Page last updated at 11:43 GMT, Friday, 8 May 2009 12:43 UK

Judges seek hold on debt claims

Credit card
The test cases should establish whether consumers can cancel debts

Judges in England and Wales are considering putting on hold up to 100,000 claims for the cancellation of credit card and other consumer debts.

Many of the cases have been generated by claims-handling firms advertising in the newspapers and on TV.

The firms argue that the debts cannot be enforced if lenders have not kept the right paper work.

The judiciary is planning to select a few claims for a test case in the High Court to decide the issues involved.

A spokesman for the Judicial Communications Office explained that the aim was to find a way of dealing with a very large number of claims.

"It is about the management of these cases in the most efficient manner," he said.

Test cases

The intention of the judiciary has been revealed in a recent letter written by Judge Derek Halbert, the head civil judge in Cheshire.

"It is apparent that there are a number of claims to be commenced nationally in which the main claim will be for a declaration of the invalidity of a credit agreement for non-compliance with the Consumer Credit Act (CCA)," Judge Halbert said.

"Estimates vary but up to 100,000 claims may be involved.

"The consensus is that the appropriate course is to refer a few carefully selected cases to the Commercial Court in London on a test basis... and then stay all others until the test cases have established the requisite principles," he added.

No deadline has been set for any decision on a test case, which will be decided by Lord Justice Moore-Bick, the deputy head of civil justice.

Challenging debts

Last year, a Staffordshire couple, Basil and Amanda Rankine, gained widespread publicity for managing to persuade lenders to write off more than £65,000 of assorted credit card debts and other loans.

Amanda and Basil Rankine
The Rankines were accused by a judge of lying in court

They relied on various arguments, including that the lenders had not produced accurate paperwork to back up their loans, or had not complied with other requirements of the CCA.

But when they went to the High Court to challenge further debts, and establish a legal precedent, they lost.

Judge Simon Brown accused them of lying, and said their arguments were factually and legally flawed, describing some of them as "pure sophistry" or "totally without factual or legal merit".

The law

The idea that some borrowers might be able to renege on some of their debts hinges on the wording of the 1974 CCA, which covers agreements struck before the advent of a new Act in 2006.

The purpose of the 1974 Act was stop unscrupulous lenders exploiting unsophisticated borrowers.

There are companies encouraging people to look for loopholes in loan agreements but our position is quite clear - if you borrow, you should repay
British Bankers' Association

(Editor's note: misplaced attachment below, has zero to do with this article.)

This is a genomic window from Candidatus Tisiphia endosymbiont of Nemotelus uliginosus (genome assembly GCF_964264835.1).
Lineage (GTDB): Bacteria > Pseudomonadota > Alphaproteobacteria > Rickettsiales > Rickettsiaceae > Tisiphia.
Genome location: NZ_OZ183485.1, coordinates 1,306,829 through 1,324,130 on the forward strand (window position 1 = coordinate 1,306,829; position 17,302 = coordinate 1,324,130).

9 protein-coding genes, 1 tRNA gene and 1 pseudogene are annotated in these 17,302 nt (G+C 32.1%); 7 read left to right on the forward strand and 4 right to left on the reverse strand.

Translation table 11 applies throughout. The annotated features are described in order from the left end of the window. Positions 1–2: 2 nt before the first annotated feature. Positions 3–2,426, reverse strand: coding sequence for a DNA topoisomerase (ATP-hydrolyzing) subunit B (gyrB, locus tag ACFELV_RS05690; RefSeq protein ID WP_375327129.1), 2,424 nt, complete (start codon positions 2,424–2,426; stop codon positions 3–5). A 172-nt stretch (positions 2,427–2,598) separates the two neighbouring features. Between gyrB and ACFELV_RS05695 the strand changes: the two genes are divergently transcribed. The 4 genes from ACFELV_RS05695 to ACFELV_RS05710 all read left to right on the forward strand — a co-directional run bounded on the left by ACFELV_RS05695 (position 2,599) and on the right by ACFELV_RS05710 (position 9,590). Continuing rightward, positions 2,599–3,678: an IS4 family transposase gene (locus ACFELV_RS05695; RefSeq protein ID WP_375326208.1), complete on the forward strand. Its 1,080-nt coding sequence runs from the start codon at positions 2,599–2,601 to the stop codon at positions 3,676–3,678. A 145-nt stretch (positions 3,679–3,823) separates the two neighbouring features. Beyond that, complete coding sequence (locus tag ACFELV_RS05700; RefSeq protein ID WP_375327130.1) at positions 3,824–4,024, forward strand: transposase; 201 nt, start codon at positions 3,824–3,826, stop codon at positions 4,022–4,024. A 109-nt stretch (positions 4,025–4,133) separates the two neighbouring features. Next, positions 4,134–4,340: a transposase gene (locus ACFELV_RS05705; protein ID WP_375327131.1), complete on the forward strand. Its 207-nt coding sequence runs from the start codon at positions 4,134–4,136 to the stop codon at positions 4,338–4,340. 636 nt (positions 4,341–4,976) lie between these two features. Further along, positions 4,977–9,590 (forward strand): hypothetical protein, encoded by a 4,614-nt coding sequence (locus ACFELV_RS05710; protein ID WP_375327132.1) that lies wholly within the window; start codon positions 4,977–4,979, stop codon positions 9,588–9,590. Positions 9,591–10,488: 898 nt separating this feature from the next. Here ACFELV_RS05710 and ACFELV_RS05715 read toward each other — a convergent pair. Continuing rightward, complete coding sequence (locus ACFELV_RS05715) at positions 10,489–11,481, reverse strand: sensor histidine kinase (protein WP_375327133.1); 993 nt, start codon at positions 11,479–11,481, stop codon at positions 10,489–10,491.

But according to Marc Gander of the Consumer Action Group (CAG), it also contains requirements that can be used by some borrowers.

"If you write to the lender under the CCA and ask for a 'true copy' of loan agreement, if they are unable to supply it in the required time, then it becomes an unenforceable agreement," he said.

It is now clear that tens of thousands of such claims, based on this and other requirements of the 1974 Act, have been building up, garnered in many cases by claims-handling firms, and threatening to swamp the county courts.

Claims-handling firms are regulated by the Ministry of Justice (MoJ).

In February, the ministry and the Office of Fair Trading (OFT) warned they would close down any firms which made misleading claims about their ability to get their clients' debts written off.

The British Bankers' Association (BBA) said: "The BBA is aware there are companies encouraging people to look for loopholes in loan agreements but our position is quite clear - if you borrow, you should repay: if you are experiencing financial problems, talk to your lender."

Test case

The CCA issue has parallels with that of the bank charges saga, in which tens of thousands of claims for the return of bank overdraft charges were put on hold in the summer of 2007 pending the outcome of a High Court test case.

That has still not resolved whether overdraft charges are fair or not, and the first part of the litigation between the banks and the OFT reaches the House of Lords for an appeal in June.

The Commercial Court, part of the High Court, has agreed to hear any CCA test cases.

"Anyone who find themselves struggling with their debt should contact their lender and arrange to have their repayments restructured," said the consumers' organisation Which?

"If they are really worried about their debt, they should contact Citizens Advice, National Debtline or the Consumer Credit Counselling Service," it said.



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